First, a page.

Now, in a new study using laboratory-grown cells and mice, Johns Hopkins scientists report that a method they used to track metabolic pathways heavily favored by cancer cells provides scientific evidence for combining anti-cancer drugs, including one in a nanoparticle format developed at Johns Hopkins, that specifically target those pathways.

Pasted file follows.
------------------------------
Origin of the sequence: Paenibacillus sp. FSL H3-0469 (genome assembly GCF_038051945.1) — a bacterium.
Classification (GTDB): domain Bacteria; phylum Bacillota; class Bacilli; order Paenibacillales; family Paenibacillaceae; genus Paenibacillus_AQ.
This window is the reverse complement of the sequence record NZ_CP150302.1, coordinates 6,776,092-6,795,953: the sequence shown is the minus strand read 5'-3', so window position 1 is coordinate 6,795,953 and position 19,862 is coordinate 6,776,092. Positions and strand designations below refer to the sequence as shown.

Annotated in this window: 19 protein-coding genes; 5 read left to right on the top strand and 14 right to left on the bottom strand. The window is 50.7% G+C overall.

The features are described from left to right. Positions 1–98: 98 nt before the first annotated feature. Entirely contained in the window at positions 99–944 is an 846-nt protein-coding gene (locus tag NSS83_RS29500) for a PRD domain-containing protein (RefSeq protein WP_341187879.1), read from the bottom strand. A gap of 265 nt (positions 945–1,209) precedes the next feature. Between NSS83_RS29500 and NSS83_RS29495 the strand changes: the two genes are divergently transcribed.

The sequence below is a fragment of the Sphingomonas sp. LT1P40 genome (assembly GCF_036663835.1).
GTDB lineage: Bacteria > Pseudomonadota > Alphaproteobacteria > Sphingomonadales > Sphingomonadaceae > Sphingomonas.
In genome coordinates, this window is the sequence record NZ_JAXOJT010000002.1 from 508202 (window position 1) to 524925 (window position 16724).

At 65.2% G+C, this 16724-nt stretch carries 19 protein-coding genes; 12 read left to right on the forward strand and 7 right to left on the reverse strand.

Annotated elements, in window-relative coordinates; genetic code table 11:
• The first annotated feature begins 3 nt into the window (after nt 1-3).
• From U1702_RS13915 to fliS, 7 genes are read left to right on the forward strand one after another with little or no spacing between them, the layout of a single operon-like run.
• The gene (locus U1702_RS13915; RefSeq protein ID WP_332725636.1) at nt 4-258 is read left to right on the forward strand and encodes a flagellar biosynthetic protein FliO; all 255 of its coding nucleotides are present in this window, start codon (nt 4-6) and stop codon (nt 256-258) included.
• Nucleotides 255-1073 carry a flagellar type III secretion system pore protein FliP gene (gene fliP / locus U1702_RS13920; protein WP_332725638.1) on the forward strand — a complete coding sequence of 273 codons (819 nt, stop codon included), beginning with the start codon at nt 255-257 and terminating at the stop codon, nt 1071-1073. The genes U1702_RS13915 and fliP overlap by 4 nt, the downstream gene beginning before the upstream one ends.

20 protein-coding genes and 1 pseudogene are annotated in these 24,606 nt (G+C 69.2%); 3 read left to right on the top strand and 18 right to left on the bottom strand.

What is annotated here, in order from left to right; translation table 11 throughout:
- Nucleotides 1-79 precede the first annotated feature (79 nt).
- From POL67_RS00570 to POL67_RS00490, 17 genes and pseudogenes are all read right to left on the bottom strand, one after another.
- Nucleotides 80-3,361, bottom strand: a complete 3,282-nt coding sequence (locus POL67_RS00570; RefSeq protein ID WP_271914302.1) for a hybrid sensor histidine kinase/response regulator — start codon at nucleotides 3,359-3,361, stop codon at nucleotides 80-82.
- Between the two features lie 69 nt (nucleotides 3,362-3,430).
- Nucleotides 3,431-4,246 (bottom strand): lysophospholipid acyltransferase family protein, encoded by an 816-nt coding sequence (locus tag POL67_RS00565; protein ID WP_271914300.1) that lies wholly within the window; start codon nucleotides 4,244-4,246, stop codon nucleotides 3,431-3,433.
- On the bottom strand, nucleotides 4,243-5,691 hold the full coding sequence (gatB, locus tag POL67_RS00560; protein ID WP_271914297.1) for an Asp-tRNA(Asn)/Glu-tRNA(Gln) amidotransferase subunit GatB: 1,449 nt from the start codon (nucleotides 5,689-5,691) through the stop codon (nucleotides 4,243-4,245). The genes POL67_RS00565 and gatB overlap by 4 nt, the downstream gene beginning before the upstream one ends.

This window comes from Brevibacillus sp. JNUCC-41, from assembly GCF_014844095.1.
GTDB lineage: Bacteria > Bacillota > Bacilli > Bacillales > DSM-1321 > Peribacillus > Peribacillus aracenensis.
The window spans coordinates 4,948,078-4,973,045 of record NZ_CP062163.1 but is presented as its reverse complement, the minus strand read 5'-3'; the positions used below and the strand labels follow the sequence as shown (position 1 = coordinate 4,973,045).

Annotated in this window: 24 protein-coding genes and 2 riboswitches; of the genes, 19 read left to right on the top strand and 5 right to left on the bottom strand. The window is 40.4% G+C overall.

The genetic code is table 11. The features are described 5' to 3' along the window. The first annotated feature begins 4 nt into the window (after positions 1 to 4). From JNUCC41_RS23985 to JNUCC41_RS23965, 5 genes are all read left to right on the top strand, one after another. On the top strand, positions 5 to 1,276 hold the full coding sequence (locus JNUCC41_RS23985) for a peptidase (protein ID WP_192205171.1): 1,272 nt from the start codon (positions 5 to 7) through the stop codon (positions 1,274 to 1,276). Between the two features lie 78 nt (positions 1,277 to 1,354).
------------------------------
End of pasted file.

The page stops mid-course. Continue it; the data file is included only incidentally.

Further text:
“We have to hit cancer cells from more than one angle, and that’s made it important to learn how to combine drugs that hit the right combination of pathways,” says Anne Le, M.D., H.D.R., assistant professor of pathology at the Johns Hopkins University School of Medicine and member of the Johns Hopkins Kimmel Cancer Center. Read more . . .